Document AI: Fine-tuning LayoutLM for document-understanding using Hugging Face Transformers

October 4, 20228 minute readView Code

In this blog, you will learn how to fine-tune LayoutLM (v1) for document-understand using Hugging Face Transformers. LayoutLM is a document image understanding and information extraction transformers. LayoutLM (v1) is the only model in the LayoutLM family with an MIT-license, which allows it to be used for commercial purposes compared to other LayoutLMv2/LayoutLMv3.

We will use the FUNSD dataset a collection of 199 fully annotated forms. More information for the dataset can be found at the dataset page.

You will learn how to:

  1. Setup Development Environment
  2. Load and prepare FUNSD dataset
  3. Fine-tune and evaluate LayoutLM
  4. Run inference and parse form

Before we can start, make sure you have a Hugging Face Account to save artifacts and experiments.

Quick intro: LayoutLM by Microsoft Research

LayoutLM is a multimodal Transformer model for document image understanding and information extraction transformers and can be used form understanding and receipt understanding.


Now we know how LayoutLM works, so let's get started. 🚀

Note: This tutorial was created and run on a g4dn.xlarge AWS EC2 Instance including a NVIDIA T4.

1. Setup Development Environment

Our first step is to install the Hugging Face Libraries, including transformers and datasets. Running the following cell will install all the required packages. Additinoally, we need to install an OCR-library to extract text from images. We will use pytesseract.

# ubuntu
!sudo apt install -y tesseract-ocr
# python
!pip install pytesseract transformers datasets seqeval tensorboard
# install git-fls for pushing model and logs to the hugging face hub
!sudo apt-get install git-lfs --yes

This example will use the Hugging Face Hub as a remote model versioning service. To be able to push our model to the Hub, you need to register on the Hugging Face. If you already have an account, you can skip this step. After you have an account, we will use the notebook_login util from the huggingface_hub package to log into our account and store our token (access key) on the disk.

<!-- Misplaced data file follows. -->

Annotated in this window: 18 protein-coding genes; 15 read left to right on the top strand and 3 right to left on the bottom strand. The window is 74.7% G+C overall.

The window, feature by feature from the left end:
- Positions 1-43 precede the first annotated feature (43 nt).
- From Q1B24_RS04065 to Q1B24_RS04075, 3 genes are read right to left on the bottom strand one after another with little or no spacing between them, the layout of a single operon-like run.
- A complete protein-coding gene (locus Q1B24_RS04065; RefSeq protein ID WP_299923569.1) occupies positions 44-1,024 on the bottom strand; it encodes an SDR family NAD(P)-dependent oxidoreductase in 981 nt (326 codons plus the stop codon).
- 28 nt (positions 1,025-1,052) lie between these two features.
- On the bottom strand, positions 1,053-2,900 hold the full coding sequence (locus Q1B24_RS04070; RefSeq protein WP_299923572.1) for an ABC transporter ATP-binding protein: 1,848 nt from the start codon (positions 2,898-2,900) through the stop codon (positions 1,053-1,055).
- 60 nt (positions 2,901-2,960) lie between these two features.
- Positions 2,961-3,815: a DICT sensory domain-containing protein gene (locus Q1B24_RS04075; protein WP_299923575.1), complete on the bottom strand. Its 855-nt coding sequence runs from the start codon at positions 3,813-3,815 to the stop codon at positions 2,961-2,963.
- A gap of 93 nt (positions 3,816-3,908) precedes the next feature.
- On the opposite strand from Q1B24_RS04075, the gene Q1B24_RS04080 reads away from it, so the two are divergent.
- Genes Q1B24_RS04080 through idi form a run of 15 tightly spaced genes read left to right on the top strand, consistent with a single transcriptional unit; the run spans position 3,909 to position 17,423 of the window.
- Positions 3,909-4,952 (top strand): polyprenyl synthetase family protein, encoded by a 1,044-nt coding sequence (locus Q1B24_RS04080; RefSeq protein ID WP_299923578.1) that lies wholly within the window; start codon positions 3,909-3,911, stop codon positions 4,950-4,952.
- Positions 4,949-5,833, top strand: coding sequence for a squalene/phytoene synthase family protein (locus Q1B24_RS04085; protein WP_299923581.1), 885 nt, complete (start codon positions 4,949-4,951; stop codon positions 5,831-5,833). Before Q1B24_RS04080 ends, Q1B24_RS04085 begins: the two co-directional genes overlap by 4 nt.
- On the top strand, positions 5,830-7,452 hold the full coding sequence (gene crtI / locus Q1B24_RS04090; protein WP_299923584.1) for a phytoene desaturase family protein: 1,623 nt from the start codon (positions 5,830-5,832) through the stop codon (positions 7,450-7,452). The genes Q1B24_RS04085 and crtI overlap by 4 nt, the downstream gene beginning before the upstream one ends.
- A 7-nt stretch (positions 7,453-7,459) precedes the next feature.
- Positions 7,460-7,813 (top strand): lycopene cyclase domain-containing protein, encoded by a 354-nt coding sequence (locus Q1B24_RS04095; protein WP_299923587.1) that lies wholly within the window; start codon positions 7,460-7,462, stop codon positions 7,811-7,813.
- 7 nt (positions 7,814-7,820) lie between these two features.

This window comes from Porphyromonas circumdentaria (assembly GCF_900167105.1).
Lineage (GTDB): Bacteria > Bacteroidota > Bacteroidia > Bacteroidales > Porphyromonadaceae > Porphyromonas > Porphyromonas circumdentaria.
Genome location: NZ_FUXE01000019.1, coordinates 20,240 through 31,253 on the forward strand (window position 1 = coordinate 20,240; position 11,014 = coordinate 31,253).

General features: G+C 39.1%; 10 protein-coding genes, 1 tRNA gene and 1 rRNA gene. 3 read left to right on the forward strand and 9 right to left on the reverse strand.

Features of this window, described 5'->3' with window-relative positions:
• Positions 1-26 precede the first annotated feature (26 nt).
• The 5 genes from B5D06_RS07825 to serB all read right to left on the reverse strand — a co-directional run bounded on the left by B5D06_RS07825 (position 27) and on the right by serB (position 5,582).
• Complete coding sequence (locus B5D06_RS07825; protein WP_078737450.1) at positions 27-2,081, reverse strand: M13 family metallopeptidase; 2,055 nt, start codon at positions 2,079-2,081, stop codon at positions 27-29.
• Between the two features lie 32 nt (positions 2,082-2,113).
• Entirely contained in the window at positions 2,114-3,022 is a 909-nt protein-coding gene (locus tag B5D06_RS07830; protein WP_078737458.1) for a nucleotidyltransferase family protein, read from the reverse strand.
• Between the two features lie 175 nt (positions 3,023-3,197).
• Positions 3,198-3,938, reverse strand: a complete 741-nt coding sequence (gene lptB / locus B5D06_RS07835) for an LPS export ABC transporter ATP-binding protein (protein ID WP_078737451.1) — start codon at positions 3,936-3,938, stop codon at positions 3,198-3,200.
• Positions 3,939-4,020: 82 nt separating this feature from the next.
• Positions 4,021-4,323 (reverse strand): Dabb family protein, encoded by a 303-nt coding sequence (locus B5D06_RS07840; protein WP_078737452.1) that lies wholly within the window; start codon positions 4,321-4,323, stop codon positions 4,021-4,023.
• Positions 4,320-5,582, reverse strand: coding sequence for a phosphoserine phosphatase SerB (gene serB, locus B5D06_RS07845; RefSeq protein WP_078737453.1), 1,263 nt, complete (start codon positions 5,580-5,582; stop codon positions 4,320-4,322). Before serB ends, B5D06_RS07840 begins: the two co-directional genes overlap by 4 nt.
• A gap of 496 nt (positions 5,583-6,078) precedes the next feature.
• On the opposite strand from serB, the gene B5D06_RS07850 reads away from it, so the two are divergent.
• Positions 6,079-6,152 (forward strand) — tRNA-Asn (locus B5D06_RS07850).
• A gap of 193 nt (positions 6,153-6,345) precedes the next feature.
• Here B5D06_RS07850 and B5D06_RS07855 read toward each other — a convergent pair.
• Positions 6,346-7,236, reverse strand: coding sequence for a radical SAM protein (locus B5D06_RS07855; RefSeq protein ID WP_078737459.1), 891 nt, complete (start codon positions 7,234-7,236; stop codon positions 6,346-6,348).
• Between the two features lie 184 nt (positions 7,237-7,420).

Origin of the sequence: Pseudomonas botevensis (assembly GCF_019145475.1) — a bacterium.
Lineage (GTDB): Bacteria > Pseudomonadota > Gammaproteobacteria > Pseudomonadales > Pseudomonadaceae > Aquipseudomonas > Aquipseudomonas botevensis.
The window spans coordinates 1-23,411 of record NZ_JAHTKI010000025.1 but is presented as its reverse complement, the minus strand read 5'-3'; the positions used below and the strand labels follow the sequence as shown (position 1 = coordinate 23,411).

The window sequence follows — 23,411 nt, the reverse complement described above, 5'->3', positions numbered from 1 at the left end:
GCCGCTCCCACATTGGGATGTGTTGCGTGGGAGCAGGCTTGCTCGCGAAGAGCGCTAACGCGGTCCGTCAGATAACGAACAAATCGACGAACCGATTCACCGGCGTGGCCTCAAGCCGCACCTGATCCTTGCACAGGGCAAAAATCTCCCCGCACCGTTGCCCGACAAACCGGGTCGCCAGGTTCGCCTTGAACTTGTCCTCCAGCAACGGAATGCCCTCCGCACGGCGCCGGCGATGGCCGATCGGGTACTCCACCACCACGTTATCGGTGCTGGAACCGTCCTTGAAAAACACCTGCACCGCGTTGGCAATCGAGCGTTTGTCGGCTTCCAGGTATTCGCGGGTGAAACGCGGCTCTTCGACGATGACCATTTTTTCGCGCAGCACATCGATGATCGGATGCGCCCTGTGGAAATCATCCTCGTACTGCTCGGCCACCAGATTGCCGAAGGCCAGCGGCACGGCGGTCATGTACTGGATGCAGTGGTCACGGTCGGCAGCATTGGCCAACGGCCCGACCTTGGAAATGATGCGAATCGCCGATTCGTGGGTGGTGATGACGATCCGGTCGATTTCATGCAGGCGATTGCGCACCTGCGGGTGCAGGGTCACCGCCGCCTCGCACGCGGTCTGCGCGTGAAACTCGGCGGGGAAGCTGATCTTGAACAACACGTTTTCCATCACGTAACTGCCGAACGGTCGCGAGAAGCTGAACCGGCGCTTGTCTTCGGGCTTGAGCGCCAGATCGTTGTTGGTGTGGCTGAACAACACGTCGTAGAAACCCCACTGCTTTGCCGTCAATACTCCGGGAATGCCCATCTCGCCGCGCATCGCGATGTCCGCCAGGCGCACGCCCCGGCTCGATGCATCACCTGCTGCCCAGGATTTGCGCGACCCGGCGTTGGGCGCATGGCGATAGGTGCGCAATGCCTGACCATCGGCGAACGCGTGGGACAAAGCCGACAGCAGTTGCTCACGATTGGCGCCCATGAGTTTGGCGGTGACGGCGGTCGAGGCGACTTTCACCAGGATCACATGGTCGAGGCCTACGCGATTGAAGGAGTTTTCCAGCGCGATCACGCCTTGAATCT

from huggingface_hub import notebook_login

2. Load and prepare FUNSD dataset

We will use the FUNSD dataset a collection of 199 fully annotated forms. The dataset is available on Hugging Face at nielsr/funsd.

Note: The LayoutLM model doesn't have a AutoProcessor to nice create the our input documents, but we can use the LayoutLMv2Processor instead.

dataset_id ="nielsr/funsd"

To load the funsd dataset, we use the load_dataset() method from the 🤗 Datasets library.

from datasets import load_dataset
dataset = load_dataset(dataset_id)
print(f"Train dataset size: {len(dataset['train'])}")
print(f"Test dataset size: {len(dataset['test'])}")
# Train dataset size: 149
# Test dataset size: 50

Lets checkout an example of the dataset.

from PIL import Image, ImageDraw, ImageFont
image =['train'][34]['image_path'])
image = image.convert("RGB")


We can display all our classes by inspecting the features of our dataset. Those ner_tags will be later used to create a user friendly output after we fine-tuned our model.

labels = dataset['train'].features['ner_tags'].feature.names
print(f"Available labels: {labels}")
id2label = {v: k for v, k in enumerate(labels)}
label2id = {k: v for v, k in enumerate(labels)}
#     Available labels: ['O', 'B-HEADER', 'I-HEADER', 'B-QUESTION', 'I-QUESTION', 'B-ANSWER', 'I-ANSWER']

To train our model we need to convert our inputs (text/image) to token IDs. This is done by a 🤗 Transformers Tokenizer and PyTesseract. If you are not sure what this means check out chapter 6 of the Hugging Face Course.

from transformers import LayoutLMv2Processor
# use LayoutLMv2 processor without ocr since the dataset already includes the ocr text
processor = LayoutLMv2Processor.from_pretrained(processor_id, apply_ocr=False)

Before we can process our dataset we need to define the features or the processed inputs, which are later based into the model. Features are a special dictionary that defines the internal structure of a dataset. Compared to traditional NLP datasets we need to add the bbox feature, which is a 2D array of the bounding boxes for each token.

from PIL import Image
from functools import partial
from datasets import Features, Sequence, ClassLabel, Value, Array2D
# we need to define custom features
features = Features(
        "input_ids": Sequence(feature=Value(dtype="int64")),
        "attention_mask": Sequence(Value(dtype="int64")),
        "token_type_ids": Sequence(Value(dtype="int64")),
        "bbox": Array2D(dtype="int64", shape=(512, 4)),
        "labels": Sequence(ClassLabel(names=labels)),
# preprocess function to perpare into the correct format for the model
def process(sample, processor=None):
    encoding = processor(["image_path"]).convert("RGB"),
    del encoding["image"]
    return encoding
# process the dataset and format it to pytorch
proc_dataset =
    partial(process, processor=processor),